We supply the query above to the script below via the $QUERY variable. First, we initialize an empty database and run the query twice with the body variable set to content and ts set to the SQL function now(). After that, we simulate a change on the targeted website by running the query again after setting content to changed. In production, the body variable contains an HTML document. The output of the script is printed below it.

dropdb --if-exists scraper_test
createdb scraper_test

psql scraper_test --variable body="'content'" \
                  --variable ts='now()' \
                  <<EOF
$QUERY
$QUERY
EOF

echo \\nContent changed...\\n

psql scraper_test --variable body="'changed'" \
                  --variable ts='now()' \
                  <<EOF
$QUERY
EOF
CREATE TABLE
CREATE EXTENSION
 id |  hash  |  body   |              seen_at
----+--------+---------+-----------------------------------
  1 | \x0... | content | {"2016-04-20 13:40:07.638314+02"}
(1 row)

INSERT 0 1
CREATE TABLE
CREATE EXTENSION
 id |  hash  |  body   |                              seen_at
----+--------+---------+-------------------------------------------------------------------
  1 | \x0... | content | {"2016-04-20 13:40:07.638314+02","2016-04-20 13:40:07.640239+02"}
(1 row)

INSERT 0 1

Content changed...

CREATE TABLE
CREATE EXTENSION
 id |  hash  |  body   |              seen_at
----+--------+---------+-----------------------------------
  3 | \x3... | changed | {"2016-04-20 13:40:07.652258+02"}
(1 row)

INSERT 0 1

Results

The scraper has been running flawlessly in production for almost two weeks. Let’s see how many rows have been added during that time.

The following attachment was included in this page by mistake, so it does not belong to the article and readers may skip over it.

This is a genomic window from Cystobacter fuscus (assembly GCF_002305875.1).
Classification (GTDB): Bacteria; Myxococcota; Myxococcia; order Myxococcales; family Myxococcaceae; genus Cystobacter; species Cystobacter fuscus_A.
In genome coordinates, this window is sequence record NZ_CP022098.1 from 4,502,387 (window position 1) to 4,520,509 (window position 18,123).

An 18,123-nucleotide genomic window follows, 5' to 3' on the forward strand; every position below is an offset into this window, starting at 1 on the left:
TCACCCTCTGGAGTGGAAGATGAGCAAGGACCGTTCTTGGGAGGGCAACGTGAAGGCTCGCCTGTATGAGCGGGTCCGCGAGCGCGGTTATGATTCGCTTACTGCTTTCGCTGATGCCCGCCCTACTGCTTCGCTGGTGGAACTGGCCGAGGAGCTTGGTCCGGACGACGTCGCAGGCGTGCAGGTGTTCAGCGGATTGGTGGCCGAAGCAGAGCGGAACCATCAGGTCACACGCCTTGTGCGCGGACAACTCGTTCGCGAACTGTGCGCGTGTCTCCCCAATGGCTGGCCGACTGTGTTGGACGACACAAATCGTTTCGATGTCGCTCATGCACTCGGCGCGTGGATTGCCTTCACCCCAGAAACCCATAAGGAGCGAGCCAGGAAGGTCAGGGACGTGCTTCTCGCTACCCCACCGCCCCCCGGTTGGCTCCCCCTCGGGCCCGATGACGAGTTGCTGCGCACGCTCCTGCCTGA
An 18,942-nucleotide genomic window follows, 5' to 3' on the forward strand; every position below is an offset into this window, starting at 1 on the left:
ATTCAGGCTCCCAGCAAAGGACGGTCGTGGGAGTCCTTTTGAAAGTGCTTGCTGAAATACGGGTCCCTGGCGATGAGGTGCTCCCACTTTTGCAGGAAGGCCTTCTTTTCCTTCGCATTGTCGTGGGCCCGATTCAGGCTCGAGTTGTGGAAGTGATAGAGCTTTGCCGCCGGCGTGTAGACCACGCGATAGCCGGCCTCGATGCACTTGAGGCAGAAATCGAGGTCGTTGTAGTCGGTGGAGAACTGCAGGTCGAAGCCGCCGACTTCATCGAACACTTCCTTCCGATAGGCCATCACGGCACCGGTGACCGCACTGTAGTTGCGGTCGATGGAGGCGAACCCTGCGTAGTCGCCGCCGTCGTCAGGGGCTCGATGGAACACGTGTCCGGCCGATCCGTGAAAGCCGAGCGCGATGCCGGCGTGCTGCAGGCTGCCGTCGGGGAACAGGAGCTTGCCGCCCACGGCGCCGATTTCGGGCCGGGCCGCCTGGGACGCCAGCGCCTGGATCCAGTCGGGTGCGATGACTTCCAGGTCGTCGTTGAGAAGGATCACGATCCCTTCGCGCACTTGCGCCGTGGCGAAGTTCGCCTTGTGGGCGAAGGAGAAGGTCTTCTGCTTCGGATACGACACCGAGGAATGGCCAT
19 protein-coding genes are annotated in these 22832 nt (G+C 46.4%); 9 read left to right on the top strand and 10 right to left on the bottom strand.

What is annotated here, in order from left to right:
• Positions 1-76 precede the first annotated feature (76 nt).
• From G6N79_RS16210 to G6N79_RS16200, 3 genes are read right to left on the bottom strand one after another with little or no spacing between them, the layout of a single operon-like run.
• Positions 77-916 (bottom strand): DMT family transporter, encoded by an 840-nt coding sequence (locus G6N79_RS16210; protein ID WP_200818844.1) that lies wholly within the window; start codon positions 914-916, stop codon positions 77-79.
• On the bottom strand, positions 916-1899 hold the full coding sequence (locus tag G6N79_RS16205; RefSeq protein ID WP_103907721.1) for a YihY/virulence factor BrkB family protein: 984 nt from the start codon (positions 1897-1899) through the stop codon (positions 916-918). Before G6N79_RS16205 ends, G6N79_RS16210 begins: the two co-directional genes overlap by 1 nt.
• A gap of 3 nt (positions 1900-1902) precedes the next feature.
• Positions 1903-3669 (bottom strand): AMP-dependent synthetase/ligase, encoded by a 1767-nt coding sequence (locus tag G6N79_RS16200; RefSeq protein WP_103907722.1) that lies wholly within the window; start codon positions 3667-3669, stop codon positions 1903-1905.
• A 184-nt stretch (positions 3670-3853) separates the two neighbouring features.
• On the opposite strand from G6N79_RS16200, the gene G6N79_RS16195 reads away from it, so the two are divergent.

SELECT count(*) FROM scraps
    24

After running every 10 minutes for almost two weeks, the scraper inserted just 24 records. Before we inspect the contents of the database, let’s make sure that we really are in compliance with the Heroku PostgreSQL maximum rows limitation:

img

We have to unnest the seen_at array to obtain the total count of scraper runs.

SELECT count(*) FROM (SELECT unnest(seen_at) FROM scraps) un
  2282

Let’s break the 2282 rows down by date and aggregate the count of checks and changes of content that occured that day. Please check out the appendix for the exact query that I used.

    day     | checks | changes
------------+--------+---------
 2016-04-04 |     87 |       0
 2016-04-05 |    144 |       1
 2016-04-06 |    144 |       0
 2016-04-07 |    139 |       3
 2016-04-08 |    144 |       4
 2016-04-09 |    144 |       0
 2016-04-10 |    144 |       0
 2016-04-11 |    141 |       2
 2016-04-12 |    144 |       4
 2016-04-13 |    144 |       1
 2016-04-14 |    138 |       3
 2016-04-15 |    139 |       0
 2016-04-16 |    144 |       0
 2016-04-17 |    144 |       0
 2016-04-18 |    143 |       4
 2016-04-19 |    144 |       2
 2016-04-20 |     55 |       0
 Total:     |   2282 |      24

The sums of checks and changes match the unnested and total counts above, respectively. Note: the amount of checks differs between days probably because of the following:

Scheduler is a best-effort service. There is no guarantee that jobs will execute at their scheduled time, or at all. Scheduler has a known issue whereby scheduled processes are occasionally skipped.

Source: Known issues and alternatives; Heroku Scheduler documentation

Discussion

This scraping method only works when the website is static and the content changes slowly, compared to dynamic websites with different HTML output on each request. For example, some websites return a different XSRF token at every visit. In that case, every scraping run inserts a new row into the database, negating the savings of our UPSERT horizontal expansion.

Conclusion

The HTML output of our targeted website only changed when the content of interest changed, leading to our high checks vs. changes ratio. Using UPSERT for scraping turned out to be a good fit for this website because it enables us to scrape for some time ahead, while logging all of the captured data.

Acknowledgements

Thank you people that made Org mode and Babel. :-)

Appendix

The source code of this article is available online.

Breakdown query

WITH base AS (SELECT
  date_trunc('day', seen_at)::date::text AS day,
  count(*) checks,
  count(DISTINCT body) - 1 changes
FROM (SELECT unnest(seen_at) seen_at, body FROM scraps) un
GROUP BY day)

SELECT * FROM base

UNION

SELECT 'Total:', sum(checks), sum(changes) FROM base

ORDER BY day

Software used

PostgreSQL

psql postgres --tuples-only -c 'SELECT version()'
 PostgreSQL 9.5.2 on x86_64-apple-darwin15.4.0, compiled by Apple LLVM version 7.3.0 (clang-703.0.29), 64-bit

psql

psql --version
psql (PostgreSQL) 9.5.2